Half of the Earth’s photosynthetic CO2-fixation is accomplished by marine phytoplankton. These are usually singlecelled, microalgae (i.e., diatoms), that float in the light-irradiated surface of the ocean
(from the Greek “planktos” meaning wanderer) and can process 10-20 billion tonnes of CO2 per year, which is equal to the amount of carbon captured annually by the world’s rainforests1. While floating, phytoplankton makes energy-rich nutrients (food), releasing oxygen as by-product. It is estimated that 50% of the oxygen on Earth is produced by phytoplankton.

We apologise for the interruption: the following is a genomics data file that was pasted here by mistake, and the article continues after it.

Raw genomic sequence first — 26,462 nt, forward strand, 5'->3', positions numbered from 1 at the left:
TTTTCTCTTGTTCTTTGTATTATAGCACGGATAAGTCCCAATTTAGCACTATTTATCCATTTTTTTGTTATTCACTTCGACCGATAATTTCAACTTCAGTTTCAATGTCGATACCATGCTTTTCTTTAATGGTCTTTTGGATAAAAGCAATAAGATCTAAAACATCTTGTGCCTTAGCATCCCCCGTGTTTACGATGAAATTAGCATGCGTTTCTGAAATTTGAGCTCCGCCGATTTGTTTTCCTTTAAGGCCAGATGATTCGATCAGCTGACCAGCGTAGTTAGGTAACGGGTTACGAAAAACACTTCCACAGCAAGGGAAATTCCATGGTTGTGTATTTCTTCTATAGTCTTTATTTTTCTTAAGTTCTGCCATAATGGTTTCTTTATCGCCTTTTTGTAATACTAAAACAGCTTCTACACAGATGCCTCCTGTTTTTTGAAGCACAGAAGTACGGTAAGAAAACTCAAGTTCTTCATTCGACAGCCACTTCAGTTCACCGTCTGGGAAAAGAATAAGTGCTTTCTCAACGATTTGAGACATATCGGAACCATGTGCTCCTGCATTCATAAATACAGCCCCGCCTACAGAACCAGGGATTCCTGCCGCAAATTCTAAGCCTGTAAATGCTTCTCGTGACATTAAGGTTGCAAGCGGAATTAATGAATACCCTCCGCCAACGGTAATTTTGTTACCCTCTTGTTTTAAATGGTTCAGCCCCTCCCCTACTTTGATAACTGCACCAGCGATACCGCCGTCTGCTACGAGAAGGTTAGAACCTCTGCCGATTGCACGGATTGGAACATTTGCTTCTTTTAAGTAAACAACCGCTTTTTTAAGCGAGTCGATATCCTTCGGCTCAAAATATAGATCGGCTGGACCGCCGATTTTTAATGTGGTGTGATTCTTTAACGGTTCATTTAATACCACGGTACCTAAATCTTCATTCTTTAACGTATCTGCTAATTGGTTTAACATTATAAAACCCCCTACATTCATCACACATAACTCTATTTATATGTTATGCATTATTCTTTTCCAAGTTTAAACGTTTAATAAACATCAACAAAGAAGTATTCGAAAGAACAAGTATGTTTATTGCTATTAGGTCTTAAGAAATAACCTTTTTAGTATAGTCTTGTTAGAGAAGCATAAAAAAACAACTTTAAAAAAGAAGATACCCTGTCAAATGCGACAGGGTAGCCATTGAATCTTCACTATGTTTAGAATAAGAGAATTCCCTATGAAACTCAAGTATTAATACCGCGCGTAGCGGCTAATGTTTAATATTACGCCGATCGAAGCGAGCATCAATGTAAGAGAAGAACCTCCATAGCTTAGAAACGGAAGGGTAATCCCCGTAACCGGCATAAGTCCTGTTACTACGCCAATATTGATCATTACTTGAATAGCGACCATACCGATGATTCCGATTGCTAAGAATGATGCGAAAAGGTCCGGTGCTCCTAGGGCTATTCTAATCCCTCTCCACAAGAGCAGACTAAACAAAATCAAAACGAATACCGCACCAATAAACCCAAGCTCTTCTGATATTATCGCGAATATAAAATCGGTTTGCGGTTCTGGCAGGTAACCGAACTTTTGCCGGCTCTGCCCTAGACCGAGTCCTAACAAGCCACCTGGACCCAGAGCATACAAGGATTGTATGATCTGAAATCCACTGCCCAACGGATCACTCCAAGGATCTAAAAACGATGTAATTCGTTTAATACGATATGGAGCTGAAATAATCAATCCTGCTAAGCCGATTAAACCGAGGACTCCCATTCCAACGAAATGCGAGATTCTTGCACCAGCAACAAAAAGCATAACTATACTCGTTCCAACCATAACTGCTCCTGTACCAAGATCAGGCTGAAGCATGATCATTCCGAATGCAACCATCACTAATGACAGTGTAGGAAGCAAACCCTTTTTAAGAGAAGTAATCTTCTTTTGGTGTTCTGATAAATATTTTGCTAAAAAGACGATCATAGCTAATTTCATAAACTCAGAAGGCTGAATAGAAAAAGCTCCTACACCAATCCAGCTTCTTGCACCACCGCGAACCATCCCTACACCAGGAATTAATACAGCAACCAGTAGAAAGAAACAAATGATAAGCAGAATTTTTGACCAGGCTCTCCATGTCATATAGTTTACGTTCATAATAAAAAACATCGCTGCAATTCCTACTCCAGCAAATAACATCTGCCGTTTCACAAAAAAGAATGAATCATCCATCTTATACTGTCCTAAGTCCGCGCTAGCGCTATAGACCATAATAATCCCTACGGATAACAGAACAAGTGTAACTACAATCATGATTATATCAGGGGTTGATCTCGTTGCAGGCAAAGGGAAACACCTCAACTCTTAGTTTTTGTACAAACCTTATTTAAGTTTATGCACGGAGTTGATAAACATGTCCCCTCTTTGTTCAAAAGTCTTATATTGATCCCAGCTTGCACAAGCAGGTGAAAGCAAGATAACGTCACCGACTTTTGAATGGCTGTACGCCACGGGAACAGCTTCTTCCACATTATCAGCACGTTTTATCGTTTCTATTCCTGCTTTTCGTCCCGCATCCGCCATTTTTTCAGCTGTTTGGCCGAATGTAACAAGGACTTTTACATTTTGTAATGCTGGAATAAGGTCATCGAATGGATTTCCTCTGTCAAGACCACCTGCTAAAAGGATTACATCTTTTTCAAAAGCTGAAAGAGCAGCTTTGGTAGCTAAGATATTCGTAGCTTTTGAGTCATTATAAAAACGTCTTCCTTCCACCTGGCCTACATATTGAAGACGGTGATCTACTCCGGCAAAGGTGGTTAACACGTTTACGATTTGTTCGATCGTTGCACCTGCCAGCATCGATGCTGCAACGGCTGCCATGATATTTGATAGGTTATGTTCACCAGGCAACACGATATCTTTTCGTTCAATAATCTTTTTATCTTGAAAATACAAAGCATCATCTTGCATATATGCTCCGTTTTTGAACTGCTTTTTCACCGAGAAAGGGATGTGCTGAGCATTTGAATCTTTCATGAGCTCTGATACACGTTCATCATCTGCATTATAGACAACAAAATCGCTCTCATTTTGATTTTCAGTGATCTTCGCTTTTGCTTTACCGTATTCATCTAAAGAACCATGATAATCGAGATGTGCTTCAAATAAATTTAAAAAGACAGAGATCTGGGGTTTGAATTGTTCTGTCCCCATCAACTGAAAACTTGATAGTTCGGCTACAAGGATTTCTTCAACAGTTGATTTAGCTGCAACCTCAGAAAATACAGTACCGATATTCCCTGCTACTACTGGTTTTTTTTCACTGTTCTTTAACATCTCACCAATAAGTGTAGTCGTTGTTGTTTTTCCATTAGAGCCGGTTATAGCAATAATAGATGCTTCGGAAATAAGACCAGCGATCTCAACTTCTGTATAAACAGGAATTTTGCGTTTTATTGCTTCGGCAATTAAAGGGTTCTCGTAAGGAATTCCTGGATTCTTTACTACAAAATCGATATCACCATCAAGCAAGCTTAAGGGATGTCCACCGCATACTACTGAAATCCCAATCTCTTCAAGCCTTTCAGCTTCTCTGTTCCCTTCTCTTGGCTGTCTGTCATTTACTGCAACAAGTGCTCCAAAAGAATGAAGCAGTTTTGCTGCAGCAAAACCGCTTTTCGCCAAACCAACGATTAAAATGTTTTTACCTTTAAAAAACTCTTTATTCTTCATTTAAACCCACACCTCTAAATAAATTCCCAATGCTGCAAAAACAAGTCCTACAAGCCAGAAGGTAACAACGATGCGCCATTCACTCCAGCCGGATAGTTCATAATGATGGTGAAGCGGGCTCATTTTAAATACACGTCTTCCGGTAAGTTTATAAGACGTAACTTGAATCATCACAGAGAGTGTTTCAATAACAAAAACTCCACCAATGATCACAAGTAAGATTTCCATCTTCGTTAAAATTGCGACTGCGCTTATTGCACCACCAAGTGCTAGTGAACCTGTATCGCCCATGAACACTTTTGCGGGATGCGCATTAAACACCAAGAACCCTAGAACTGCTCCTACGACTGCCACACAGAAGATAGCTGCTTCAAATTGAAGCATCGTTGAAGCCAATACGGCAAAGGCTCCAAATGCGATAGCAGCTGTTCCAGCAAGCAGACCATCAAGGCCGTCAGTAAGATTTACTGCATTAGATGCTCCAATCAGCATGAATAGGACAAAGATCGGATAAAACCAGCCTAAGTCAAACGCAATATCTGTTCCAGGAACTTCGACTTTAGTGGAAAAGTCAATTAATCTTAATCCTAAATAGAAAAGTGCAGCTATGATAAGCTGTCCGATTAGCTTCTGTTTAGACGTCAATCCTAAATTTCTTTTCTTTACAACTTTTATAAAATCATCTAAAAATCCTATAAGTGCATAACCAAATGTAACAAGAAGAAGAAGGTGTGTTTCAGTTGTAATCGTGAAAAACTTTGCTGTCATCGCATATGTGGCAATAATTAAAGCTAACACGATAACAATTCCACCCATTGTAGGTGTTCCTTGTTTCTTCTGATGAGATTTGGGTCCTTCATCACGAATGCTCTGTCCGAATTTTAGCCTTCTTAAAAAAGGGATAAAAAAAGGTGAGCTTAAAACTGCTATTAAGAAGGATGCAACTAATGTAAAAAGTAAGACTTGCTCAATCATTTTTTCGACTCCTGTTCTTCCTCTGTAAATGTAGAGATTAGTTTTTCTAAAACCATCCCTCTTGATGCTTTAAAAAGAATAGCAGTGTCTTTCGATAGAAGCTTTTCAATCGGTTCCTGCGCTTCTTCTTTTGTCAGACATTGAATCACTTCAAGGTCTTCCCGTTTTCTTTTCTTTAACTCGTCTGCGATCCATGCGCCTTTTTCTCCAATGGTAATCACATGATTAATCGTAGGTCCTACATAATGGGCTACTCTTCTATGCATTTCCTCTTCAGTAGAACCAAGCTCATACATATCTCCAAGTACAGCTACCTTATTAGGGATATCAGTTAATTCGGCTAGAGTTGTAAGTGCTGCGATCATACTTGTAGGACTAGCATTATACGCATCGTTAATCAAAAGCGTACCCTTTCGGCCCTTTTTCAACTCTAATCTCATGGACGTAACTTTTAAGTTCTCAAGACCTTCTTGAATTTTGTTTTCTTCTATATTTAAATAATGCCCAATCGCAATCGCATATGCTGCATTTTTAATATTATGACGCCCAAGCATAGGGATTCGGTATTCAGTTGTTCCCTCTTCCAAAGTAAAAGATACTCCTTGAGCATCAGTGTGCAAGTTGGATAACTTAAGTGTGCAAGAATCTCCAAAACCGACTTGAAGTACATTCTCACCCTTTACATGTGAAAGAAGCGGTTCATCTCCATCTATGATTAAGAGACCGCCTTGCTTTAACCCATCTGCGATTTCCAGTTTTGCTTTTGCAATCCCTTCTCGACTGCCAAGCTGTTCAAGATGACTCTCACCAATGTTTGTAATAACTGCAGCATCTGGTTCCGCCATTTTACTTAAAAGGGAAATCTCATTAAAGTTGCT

Therefore, oceanic life depends on them for food or oxygen. We are currently facing an exponential climate crisis due to the incessant global warming, paralleling CO2 emissions and the extensive burning
of fossil fuels, which in turns is responsible for the steady deoxygenation of the open ocean and coastal waters. “The Ocean is losing its breath” which sets the urgent imperative to (i) globally reduce atmospheric greenhouse-gases, (ii) move to a carbonneutral renewable energy schemes, and (iii) augment oxygenic photosynthesis.
The Climate-Clock is running fast towards the irreversible threshold of 1.5° temperature increase. To add time to the Clock, we cannot address one crisis at a time, but we need a multi-faceted approach, faster than any biological cycle and complementary to other renewable energy technologies including photovoltaics, solar thermal, photoelectrochemical cells, monolithic “artificial leaf” devices.